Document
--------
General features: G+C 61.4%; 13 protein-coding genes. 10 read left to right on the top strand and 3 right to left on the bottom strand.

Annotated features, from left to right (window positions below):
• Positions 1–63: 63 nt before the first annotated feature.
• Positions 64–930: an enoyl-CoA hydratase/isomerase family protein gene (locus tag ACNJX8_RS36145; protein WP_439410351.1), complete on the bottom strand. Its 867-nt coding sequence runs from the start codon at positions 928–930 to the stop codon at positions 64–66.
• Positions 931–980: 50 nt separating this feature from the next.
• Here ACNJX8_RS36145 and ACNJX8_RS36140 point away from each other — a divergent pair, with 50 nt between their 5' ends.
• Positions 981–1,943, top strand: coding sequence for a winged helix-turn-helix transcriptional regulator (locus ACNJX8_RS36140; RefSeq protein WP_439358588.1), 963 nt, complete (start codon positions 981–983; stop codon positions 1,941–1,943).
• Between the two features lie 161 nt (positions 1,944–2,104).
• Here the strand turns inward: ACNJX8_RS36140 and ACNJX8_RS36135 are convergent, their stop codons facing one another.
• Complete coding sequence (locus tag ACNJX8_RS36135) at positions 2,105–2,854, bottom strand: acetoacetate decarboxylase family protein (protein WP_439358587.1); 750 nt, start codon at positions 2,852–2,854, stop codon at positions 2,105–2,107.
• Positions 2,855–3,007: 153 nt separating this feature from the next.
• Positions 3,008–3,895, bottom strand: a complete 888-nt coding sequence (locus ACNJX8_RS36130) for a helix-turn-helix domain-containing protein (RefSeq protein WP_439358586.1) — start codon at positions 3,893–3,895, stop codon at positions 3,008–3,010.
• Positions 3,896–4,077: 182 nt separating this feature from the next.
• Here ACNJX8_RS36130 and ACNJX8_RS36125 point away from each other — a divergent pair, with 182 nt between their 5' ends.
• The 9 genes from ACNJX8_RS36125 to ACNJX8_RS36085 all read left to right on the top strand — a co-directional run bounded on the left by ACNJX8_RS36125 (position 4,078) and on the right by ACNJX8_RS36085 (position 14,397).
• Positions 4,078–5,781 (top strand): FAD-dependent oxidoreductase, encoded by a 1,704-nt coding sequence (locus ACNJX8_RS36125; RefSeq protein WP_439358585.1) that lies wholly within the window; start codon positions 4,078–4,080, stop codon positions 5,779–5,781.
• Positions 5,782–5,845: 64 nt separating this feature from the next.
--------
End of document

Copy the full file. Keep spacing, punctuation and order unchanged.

General features: G+C 61.4%; 13 protein-coding genes. 10 read left to right on the top strand and 3 right to left on the bottom strand.

Annotated features, from left to right (window positions below):
• Positions 1–63: 63 nt before the first annotated feature.
• Positions 64–930: an enoyl-CoA hydratase/isomerase family protein gene (locus tag ACNJX8_RS36145; protein WP_439410351.1), complete on the bottom strand. Its 867-nt coding sequence runs from the start codon at positions 928–930 to the stop codon at positions 64–66.
• Positions 931–980: 50 nt separating this feature from the next.
• Here ACNJX8_RS36145 and ACNJX8_RS36140 point away from each other — a divergent pair, with 50 nt between their 5' ends.
• Positions 981–1,943, top strand: coding sequence for a winged helix-turn-helix transcriptional regulator (locus ACNJX8_RS36140; RefSeq protein WP_439358588.1), 963 nt, complete (start codon positions 981–983; stop codon positions 1,941–1,943).
• Between the two features lie 161 nt (positions 1,944–2,104).
• Here the strand turns inward: ACNJX8_RS36140 and ACNJX8_RS36135 are convergent, their stop codons facing one another.
• Complete coding sequence (locus tag ACNJX8_RS36135) at positions 2,105–2,854, bottom strand: acetoacetate decarboxylase family protein (protein WP_439358587.1); 750 nt, start codon at positions 2,852–2,854, stop codon at positions 2,105–2,107.
• Positions 2,855–3,007: 153 nt separating this feature from the next.
• Positions 3,008–3,895, bottom strand: a complete 888-nt coding sequence (locus ACNJX8_RS36130) for a helix-turn-helix domain-containing protein (RefSeq protein WP_439358586.1) — start codon at positions 3,893–3,895, stop codon at positions 3,008–3,010.
• Positions 3,896–4,077: 182 nt separating this feature from the next.
• Here ACNJX8_RS36130 and ACNJX8_RS36125 point away from each other — a divergent pair, with 182 nt between their 5' ends.
• The 9 genes from ACNJX8_RS36125 to ACNJX8_RS36085 all read left to right on the top strand — a co-directional run bounded on the left by ACNJX8_RS36125 (position 4,078) and on the right by ACNJX8_RS36085 (position 14,397).
• Positions 4,078–5,781 (top strand): FAD-dependent oxidoreductase, encoded by a 1,704-nt coding sequence (locus ACNJX8_RS36125; RefSeq protein WP_439358585.1) that lies wholly within the window; start codon positions 4,078–4,080, stop codon positions 5,779–5,781.
• Positions 5,782–5,845: 64 nt separating this feature from the next.